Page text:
By FRANCES BRENT
Kathrine Boo, possessor of a Pulitzer Prize for Investigative Reporting, a MacArthur Genius Fellow for just being, a National Book Award for non-fictional writing, The Hillman for social justice writing , etc. is small. She is fair to the point of near transparency yet has “the arm of an investigative reporter and the soul of a poet.” She endured four years of India’s Southern sun and then wrote her book.
Her book, the best selling “Behind the Beautiful Forevers: Life, Death and Hope in a Mumbai Undercity was the BGSU Common Read selection for 2015. Tuesday night she spoke at the Union to a rapt audience of students and visitors. The book has no “I” but chronicles her observations, insights, and entwinement with the people of the “stumpy plug of slum” Annawandi — tucked next to 5 star hotels and the glamorous, booming Mumbai Airport. It is investigative reporting, done over four years, that reads like a novel – filled with striving humans, a relentless environment, corrupt officials, murder, terrible suspense and an uncertain ending.
Katherine Boo, writing for the New Yorker has become the historian of modern poverty, injustice, deprivation, hopelessness, isolation. She records disasters bestowed on humans by the implacable hands of nature, government, greed, history, religion and fellow human beings. “Behind the Beautiful Forevers” recounts tales of human resiliency, ingenuity, tactics, hopes, treachery, envy, bravery and determination. She deals with success and failure, hope and despair.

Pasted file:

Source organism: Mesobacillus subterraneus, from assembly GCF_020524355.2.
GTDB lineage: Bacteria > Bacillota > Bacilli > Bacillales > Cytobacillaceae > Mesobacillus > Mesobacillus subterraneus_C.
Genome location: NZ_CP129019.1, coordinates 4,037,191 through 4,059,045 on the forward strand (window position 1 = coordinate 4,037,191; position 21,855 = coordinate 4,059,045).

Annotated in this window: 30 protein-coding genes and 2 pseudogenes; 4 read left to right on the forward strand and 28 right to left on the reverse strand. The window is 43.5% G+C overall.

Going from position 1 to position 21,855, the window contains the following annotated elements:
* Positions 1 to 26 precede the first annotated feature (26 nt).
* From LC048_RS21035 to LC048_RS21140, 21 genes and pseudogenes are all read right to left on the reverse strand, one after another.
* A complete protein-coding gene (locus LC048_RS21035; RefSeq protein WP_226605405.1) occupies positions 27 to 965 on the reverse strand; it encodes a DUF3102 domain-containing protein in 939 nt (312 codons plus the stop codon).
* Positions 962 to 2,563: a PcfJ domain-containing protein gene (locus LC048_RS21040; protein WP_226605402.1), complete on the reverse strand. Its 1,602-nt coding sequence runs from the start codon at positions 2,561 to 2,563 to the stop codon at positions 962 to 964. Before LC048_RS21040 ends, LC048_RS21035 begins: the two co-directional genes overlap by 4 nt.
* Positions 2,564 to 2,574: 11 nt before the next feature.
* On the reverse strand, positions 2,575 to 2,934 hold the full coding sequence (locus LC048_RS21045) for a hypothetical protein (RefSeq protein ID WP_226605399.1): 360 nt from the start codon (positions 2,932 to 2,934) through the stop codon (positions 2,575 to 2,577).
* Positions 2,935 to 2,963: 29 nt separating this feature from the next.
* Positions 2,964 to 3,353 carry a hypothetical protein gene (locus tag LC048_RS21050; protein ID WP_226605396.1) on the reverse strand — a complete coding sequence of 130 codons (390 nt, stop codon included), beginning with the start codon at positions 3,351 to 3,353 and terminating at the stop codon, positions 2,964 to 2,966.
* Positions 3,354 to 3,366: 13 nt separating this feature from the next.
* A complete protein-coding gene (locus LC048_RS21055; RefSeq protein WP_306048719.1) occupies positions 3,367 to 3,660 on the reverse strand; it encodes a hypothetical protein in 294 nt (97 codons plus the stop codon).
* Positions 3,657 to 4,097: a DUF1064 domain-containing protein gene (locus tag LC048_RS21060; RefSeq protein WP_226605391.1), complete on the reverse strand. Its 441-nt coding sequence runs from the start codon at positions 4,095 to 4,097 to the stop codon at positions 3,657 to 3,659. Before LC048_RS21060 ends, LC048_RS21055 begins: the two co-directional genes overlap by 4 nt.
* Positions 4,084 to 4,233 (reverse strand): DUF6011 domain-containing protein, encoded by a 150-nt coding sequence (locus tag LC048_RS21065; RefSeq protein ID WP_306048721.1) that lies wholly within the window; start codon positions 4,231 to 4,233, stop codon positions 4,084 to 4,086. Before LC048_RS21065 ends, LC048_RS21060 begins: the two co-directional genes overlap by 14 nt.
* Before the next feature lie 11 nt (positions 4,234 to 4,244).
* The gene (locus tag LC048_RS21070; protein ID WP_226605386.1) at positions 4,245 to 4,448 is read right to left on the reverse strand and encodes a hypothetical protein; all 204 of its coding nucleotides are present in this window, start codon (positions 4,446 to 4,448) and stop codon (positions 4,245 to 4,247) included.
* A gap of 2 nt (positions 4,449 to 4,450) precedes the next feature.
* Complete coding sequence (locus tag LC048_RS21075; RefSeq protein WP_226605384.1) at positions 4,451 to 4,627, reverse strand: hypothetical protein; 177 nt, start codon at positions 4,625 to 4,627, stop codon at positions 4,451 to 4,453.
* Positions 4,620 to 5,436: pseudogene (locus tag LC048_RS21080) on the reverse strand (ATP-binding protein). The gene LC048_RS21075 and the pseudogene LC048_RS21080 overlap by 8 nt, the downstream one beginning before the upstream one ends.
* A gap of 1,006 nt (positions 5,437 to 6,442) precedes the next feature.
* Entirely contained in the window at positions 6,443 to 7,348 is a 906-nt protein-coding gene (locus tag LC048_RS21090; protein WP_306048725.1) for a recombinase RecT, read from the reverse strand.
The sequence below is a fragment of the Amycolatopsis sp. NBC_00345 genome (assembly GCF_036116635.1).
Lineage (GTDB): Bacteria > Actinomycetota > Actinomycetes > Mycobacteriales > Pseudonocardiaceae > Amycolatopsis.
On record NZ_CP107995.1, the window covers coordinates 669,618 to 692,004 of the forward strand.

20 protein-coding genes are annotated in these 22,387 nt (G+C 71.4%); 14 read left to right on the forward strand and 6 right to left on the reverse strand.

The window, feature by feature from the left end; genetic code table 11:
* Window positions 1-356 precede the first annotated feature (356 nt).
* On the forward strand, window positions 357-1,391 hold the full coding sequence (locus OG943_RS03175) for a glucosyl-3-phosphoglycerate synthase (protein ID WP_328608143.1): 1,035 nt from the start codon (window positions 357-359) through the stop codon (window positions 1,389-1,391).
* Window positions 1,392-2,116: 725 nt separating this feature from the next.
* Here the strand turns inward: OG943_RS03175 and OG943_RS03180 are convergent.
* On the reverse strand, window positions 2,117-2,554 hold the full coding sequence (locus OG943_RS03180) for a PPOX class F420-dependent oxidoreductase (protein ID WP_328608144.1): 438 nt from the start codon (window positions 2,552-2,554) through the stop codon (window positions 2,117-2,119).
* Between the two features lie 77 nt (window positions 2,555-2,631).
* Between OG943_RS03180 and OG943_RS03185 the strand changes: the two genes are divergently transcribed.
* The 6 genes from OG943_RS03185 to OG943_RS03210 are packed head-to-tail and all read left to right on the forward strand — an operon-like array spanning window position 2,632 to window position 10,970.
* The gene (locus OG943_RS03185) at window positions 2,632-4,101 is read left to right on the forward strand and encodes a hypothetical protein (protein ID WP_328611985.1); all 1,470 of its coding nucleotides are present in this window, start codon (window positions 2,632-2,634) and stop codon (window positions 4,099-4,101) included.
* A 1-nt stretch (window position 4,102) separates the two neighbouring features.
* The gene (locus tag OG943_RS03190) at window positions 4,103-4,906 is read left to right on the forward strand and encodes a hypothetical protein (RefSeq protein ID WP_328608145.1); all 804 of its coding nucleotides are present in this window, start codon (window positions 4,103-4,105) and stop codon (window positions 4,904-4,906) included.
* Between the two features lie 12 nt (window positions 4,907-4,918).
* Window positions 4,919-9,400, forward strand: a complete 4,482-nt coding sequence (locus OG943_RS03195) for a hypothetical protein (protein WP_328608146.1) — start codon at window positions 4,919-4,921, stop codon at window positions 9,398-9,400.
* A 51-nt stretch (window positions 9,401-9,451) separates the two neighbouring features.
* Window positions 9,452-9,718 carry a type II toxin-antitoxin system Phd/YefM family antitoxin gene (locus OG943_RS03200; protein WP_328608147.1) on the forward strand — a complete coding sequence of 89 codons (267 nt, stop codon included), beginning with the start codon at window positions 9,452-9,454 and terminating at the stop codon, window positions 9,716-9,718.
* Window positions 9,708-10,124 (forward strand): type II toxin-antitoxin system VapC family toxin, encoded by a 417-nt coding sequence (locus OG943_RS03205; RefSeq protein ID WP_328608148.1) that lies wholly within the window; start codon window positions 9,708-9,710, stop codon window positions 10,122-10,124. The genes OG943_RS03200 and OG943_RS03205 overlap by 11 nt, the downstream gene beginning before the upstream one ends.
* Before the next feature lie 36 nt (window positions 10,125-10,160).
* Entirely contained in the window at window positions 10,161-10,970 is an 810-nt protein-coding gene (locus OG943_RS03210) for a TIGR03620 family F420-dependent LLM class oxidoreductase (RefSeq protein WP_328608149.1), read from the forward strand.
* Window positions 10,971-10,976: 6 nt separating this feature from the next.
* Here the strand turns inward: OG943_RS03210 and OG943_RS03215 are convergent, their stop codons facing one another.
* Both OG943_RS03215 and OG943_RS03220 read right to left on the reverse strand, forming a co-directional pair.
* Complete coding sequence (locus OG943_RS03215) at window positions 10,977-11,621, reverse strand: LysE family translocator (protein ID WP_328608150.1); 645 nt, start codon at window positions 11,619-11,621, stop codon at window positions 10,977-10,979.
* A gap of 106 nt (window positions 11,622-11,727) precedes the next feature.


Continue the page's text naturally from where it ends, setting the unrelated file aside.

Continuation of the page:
If her revelations has an effect on public policy so be it. She is the bearer of news, not the shaper of public policy. Asked by a tender-hearted student why Boo didn’t rescue individuals she came to know well, she spoke of journalistic ethics involving money. While writing about individuals, her work and impact is long term. The book “no one would want to read” has proven popular and provides the means to help indirectly.
Her calm, implacable, clear sighted recounting of what she had learned over four years of involvement is more effective than any polemic in arousing strong emotions. Boo used multi-media to document her observations. She speaks truth with documents in hand.
After reading about the mud, the squalor, the crowding, the unreliable water supply the cleanliness and comeliness of her subjects was startling. Another manifestation of human resilience, a recurring theme.
“Behind the Beautiful Forevers” is not an easy book because the reality is not easy. They is much sorrow packed in those 287 pages. Hope, however, predominates. India continues to have a volatile economy, a government that combines lofty idealism with endemic corruption and racial tensions. Told with unsentimental rigor and grace Katherine Boo writes gripping story.